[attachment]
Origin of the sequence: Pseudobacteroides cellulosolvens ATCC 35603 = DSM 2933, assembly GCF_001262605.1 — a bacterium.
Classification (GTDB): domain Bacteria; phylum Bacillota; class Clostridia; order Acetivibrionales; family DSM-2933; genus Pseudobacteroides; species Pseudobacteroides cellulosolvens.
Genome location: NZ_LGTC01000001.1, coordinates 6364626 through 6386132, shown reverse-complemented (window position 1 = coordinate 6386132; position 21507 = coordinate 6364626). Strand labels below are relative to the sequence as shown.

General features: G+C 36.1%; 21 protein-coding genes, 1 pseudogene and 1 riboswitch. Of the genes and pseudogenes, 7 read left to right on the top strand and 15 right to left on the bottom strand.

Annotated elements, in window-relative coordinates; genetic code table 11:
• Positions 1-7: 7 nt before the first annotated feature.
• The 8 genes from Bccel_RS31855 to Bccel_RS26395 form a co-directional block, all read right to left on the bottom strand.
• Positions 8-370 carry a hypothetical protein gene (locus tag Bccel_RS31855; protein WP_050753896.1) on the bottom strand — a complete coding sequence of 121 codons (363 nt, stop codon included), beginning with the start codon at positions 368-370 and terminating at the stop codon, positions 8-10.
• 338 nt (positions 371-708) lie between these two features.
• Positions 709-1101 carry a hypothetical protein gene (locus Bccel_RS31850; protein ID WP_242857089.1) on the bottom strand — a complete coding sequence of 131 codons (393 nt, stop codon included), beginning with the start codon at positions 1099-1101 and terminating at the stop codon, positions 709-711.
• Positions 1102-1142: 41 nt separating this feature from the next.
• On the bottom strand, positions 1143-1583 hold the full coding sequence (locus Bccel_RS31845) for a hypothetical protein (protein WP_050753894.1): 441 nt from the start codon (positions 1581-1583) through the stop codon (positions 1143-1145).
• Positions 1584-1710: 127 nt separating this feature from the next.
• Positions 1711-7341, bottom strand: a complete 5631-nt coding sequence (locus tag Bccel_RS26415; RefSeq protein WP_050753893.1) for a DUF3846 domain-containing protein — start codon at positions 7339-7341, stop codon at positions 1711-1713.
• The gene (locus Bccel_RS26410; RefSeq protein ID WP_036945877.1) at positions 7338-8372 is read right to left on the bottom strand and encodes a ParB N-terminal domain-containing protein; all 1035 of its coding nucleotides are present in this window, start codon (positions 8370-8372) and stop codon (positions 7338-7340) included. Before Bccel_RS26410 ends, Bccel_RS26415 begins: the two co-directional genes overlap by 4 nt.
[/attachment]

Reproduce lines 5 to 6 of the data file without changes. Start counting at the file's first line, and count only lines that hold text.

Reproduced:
Annotated elements, in window-relative coordinates; genetic code table 11:
• Positions 1-7: 7 nt before the first annotated feature.